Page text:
__________________
Engineer: One who can do for 10 shillings what any fool can do for 10 pounds.
  Reply With Quote
Old 8th July 2012, 12:12 PM   #35
diyAudio Member
 
Join Date: Jul 2005
Location: North Derbyshire
Quote:
Originally Posted by Simon B View Post
Out of the uncounted but certainly many hundreds of dead valves that have gone through my hands in the last 30 years or so, I think I've noticed perhaps three or four with open circuit filaments.
Like I said in post #29

O/C heaters are VERY rare, I've probably seen more O/C heaters on CRT's than valves? - usually where just one of the three heaters goes O/C so you lose one colour totally. Obviously you can't read it as O/C as they are paralleled, but by careful observation you can spot one has gone out.
__________________
Nigel Goodwin
  Reply With Quote

Reply


Hide this!Advertise here!
Thread Tools Search this Thread
Search this Thread:

Advanced Search

Posting Rules
You may not post new threads
You may not post replies
You may not post attachments
You may not edit your posts

BB code is On
Smilies are On
[IMG] code is On
HTML code is Off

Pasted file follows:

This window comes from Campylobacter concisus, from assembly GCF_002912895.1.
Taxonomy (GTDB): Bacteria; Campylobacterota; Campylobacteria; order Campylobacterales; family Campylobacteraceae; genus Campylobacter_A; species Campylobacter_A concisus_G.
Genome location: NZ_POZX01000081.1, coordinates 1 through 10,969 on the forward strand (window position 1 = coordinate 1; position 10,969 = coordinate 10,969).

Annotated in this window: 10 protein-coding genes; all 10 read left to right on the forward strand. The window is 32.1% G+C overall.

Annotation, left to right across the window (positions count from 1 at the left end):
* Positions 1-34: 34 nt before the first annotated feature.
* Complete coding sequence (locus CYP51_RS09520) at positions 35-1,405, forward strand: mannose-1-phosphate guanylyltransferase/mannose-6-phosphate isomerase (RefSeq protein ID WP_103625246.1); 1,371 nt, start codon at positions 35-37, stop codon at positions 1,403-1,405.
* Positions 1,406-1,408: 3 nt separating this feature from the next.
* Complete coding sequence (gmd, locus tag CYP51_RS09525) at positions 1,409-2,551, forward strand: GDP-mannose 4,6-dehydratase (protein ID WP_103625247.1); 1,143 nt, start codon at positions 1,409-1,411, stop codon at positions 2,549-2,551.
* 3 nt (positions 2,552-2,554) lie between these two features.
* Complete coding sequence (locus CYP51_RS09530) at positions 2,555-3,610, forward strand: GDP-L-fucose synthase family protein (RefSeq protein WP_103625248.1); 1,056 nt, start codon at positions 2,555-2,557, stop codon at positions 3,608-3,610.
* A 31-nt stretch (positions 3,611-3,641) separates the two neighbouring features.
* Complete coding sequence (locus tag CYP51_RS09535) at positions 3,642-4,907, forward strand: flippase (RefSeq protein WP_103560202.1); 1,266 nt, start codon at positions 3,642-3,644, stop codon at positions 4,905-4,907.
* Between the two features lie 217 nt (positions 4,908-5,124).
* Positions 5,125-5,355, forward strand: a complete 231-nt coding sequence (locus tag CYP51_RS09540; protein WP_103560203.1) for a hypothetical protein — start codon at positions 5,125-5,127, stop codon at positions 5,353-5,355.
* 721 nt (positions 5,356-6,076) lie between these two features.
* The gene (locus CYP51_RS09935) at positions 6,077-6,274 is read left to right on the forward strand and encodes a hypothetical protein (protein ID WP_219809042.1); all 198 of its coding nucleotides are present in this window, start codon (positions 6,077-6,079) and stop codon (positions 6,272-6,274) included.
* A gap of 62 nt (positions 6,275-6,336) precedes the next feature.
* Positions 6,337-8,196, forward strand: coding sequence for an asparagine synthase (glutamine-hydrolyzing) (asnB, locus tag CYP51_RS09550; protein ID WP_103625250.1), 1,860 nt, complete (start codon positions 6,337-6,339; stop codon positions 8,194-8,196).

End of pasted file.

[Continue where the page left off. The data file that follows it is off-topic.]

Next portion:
Trackbacks are Off
Pingbacks are Off
Refbacks are Off


Similar Threads
Thread Thread Starter Forum Replies Last Post
how to wire 6.3VDC heater on a heater with center tap (12.6V series, 6.3V parallel)? jarthel Tubes / Valves 9 14th April 2012 06:36 PM
Zener heater regulator arold19 Tubes / Valves 18 28th July 2010 07:56 AM
Regulated Heater on the 6SN7 Aikido Plate to Heater question john65b Tubes / Valves 6 24th November 2009 06:44 AM
A better LDO heater regulator astouffer Tubes / Valves 6 10th November 2006 07:02 AM
6.3v Heater Regulator Schematic cantskienuf Tubes / Valves 3 29th April 2005 01:20 PM


New To Site? Need Help?

All times are GMT. The time now is 02:25 AM.


vBulletin Optimisation provided by vB Optimise (Pro) - vBulletin Mods & Addons Copyright © 2014 DragonByte Technologies Ltd.
Copyright ©1999-2014 diyAudio

Content Relevant URLs by vBSEO 3.3.2